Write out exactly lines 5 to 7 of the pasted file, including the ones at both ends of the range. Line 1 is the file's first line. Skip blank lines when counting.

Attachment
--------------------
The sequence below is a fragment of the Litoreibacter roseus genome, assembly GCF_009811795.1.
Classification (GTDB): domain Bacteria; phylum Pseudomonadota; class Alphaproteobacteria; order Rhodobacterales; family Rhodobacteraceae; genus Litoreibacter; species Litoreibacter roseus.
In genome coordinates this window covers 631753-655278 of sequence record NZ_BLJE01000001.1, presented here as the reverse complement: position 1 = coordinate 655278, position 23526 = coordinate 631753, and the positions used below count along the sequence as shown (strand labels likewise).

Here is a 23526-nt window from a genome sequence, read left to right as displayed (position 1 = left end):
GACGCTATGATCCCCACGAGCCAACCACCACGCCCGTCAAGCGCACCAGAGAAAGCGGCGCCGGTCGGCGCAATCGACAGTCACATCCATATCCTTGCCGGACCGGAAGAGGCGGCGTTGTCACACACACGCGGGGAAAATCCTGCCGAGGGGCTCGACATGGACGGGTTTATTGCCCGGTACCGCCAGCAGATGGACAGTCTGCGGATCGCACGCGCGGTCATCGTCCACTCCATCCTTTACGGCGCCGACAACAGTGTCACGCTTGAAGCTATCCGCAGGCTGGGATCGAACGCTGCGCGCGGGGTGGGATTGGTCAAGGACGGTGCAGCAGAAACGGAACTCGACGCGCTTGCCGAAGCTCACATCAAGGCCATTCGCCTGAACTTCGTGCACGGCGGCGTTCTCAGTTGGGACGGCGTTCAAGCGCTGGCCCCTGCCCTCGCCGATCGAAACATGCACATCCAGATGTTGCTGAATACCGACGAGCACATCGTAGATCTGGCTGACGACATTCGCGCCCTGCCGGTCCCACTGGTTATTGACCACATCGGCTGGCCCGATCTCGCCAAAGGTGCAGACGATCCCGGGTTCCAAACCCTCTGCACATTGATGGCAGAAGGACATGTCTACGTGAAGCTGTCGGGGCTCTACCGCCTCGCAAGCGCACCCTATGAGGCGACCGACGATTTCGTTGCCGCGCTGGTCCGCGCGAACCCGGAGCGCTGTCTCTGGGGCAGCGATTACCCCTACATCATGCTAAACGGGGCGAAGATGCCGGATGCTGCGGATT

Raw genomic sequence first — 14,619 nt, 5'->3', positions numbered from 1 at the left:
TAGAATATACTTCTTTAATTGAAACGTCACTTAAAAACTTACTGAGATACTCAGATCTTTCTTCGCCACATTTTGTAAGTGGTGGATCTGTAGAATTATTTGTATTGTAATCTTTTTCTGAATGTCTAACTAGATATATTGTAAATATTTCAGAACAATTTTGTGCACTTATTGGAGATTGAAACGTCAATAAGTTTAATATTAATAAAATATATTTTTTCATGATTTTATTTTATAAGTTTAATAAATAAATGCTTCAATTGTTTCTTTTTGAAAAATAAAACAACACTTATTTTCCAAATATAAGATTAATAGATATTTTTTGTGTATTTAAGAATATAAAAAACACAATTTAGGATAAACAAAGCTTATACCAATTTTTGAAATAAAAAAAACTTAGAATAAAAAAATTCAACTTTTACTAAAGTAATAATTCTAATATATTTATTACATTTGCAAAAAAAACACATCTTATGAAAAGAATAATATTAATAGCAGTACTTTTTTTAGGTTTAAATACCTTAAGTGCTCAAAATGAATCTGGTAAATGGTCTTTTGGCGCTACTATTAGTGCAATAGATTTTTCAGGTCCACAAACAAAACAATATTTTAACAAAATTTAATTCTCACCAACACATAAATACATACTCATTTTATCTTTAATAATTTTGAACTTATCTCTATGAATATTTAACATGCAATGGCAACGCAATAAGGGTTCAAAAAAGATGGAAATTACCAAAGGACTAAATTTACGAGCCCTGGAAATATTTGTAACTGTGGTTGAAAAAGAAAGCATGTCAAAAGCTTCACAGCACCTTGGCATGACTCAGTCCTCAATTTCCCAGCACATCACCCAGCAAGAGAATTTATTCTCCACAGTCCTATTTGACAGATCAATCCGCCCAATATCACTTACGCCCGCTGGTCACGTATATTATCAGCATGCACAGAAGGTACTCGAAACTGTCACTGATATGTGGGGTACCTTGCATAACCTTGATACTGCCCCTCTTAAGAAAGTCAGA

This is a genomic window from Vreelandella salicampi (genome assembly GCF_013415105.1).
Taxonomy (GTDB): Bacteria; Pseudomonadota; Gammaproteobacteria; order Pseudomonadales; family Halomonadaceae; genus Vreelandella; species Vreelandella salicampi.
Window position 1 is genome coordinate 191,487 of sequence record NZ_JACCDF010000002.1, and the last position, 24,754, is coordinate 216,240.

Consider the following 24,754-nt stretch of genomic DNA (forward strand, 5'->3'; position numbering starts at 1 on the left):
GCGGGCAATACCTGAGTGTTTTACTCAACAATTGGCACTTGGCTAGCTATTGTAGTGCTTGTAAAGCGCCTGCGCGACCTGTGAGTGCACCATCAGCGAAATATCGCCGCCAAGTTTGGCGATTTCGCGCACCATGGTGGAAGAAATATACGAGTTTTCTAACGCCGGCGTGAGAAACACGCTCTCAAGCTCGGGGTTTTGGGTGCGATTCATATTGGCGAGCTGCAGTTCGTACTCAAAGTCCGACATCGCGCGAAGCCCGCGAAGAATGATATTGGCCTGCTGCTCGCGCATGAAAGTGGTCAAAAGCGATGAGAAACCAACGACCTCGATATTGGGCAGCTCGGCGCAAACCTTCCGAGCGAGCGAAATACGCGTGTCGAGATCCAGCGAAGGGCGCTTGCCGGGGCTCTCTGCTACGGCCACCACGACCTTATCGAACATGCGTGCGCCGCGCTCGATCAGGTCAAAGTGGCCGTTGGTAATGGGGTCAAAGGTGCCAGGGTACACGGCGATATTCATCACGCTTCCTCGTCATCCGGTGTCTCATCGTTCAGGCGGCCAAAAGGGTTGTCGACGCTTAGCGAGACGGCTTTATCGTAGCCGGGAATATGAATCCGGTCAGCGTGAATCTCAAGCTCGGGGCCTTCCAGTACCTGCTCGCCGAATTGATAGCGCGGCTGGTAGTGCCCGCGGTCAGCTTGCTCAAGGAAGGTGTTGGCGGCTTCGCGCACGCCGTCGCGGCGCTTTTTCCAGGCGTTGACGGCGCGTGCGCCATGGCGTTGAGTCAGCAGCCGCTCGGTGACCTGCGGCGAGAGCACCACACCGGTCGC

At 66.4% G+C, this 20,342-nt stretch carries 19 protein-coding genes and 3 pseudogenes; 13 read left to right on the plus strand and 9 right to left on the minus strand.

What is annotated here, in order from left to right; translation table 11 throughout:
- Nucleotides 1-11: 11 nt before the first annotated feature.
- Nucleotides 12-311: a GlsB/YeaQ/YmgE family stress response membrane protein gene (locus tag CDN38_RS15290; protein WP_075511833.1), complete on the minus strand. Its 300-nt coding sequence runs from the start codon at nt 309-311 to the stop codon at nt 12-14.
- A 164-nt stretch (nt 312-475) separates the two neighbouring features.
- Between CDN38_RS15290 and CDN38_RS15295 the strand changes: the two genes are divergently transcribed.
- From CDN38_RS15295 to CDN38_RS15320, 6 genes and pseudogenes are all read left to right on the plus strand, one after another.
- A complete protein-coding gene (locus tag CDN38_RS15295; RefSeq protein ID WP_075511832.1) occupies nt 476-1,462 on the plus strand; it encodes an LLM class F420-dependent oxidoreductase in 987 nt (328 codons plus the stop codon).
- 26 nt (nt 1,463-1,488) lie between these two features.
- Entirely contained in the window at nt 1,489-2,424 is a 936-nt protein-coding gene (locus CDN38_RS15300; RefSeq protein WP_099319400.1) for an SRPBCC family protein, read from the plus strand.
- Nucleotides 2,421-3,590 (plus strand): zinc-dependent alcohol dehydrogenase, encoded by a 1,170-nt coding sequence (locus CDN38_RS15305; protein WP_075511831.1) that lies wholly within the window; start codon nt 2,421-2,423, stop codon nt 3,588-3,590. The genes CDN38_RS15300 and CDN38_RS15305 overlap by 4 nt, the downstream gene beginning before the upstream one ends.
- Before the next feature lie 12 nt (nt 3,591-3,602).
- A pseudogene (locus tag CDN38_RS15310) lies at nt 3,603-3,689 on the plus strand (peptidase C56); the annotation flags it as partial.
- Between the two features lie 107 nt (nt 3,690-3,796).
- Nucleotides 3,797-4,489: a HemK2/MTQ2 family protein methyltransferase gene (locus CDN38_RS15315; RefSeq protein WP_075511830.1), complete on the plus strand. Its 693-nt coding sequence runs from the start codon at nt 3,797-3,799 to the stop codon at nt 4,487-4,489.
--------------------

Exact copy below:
GACGCTATGATCCCCACGAGCCAACCACCACGCCCGTCAAGCGCACCAGAGAAAGCGGCGCCGGTCGGCGCAATCGACAGTCACATCCATATCCTTGCCGGACCGGAAGAGGCGGCGTTGTCACACACACGCGGGGAAAATCCTGCCGAGGGGCTCGACATGGACGGGTTTATTGCCCGGTACCGCCAGCAGATGGACAGTCTGCGGATCGCACGCGCGGTCATCGTCCACTCCATCCTTTACGGCGCCGACAACAGTGTCACGCTTGAAGCTATCCGCAGGCTGGGATCGAACGCTGCGCGCGGGGTGGGATTGGTCAAGGACGGTGCAGCAGAAACGGAACTCGACGCGCTTGCCGAAGCTCACATCAAGGCCATTCGCCTGAACTTCGTGCACGGCGGCGTTCTCAGTTGGGACGGCGTTCAAGCGCTGGCCCCTGCCCTCGCCGATCGAAACATGCACATCCAGATGTTGCTGAATACCGACGAGCACATCGTAGATCTGGCTGACGACATTCGCGCCCTGCCGGTCCCACTGGTTATTGACCACATCGGCTGGCCCGATCTCGCCAAAGGTGCAGACGATCCCGGGTTCCAAACCCTCTGCACATTGATGGCAGAAGGACATGTCTACGTGAAGCTGTCGGGGCTCTACCGCCTCGCAAGCGCACCCTATGAGGCGACCGACGATTTCGTTGCCGCGCTGGTCCGCGCGAACCCGGAGCGCTGTCTCTGGGGCAGCGATTACCCCTACATCATGCTAAACGGGGCGAAGATGCCGGATGCTGCGGATT

Raw genomic sequence first — 14,619 nt, 5'->3', positions numbered from 1 at the left:
TAGAATATACTTCTTTAATTGAAACGTCACTTAAAAACTTACTGAGATACTCAGATCTTTCTTCGCCACATTTTGTAAGTGGTGGATCTGTAGAATTATTTGTATTGTAATCTTTTTCTGAATGTCTAACTAGATATATTGTAAATATTTCAGAACAATTTTGTGCACTTATTGGAGATTGAAACGTCAATAAGTTTAATATTAATAAAATATATTTTTTCATGATTTTATTTTATAAGTTTAATAAATAAATGCTTCAATTGTTTCTTTTTGAAAAATAAAACAACACTTATTTTCCAAATATAAGATTAATAGATATTTTTTGTGTATTTAAGAATATAAAAAACACAATTTAGGATAAACAAAGCTTATACCAATTTTTGAAATAAAAAAAACTTAGAATAAAAAAATTCAACTTTTACTAAAGTAATAATTCTAATATATTTATTACATTTGCAAAAAAAACACATCTTATGAAAAGAATAATATTAATAGCAGTACTTTTTTTAGGTTTAAATACCTTAAGTGCTCAAAATGAATCTGGTAAATGGTCTTTTGGCGCTACTATTAGTGCAATAGATTTTTCAGGTCCACAAACAAAACAATATTTTAACAAAATTTAATTCTCACCAACACATAAATACATACTCATTTTATCTTTAATAATTTTGAACTTATCTCTATGAATATTTAACATGCAATGGCAACGCAATAAGGGTTCAAAAAAGATGGAAATTACCAAAGGACTAAATTTACGAGCCCTGGAAATATTTGTAACTGTGGTTGAAAAAGAAAGCATGTCAAAAGCTTCACAGCACCTTGGCATGACTCAGTCCTCAATTTCCCAGCACATCACCCAGCAAGAGAATTTATTCTCCACAGTCCTATTTGACAGATCAATCCGCCCAATATCACTTACGCCCGCTGGTCACGTATATTATCAGCATGCACAGAAGGTACTCGAAACTGTCACTGATATGTGGGGTACCTTGCATAACCTTGATACTGCCCCTCTTAAGAAAGTCAGA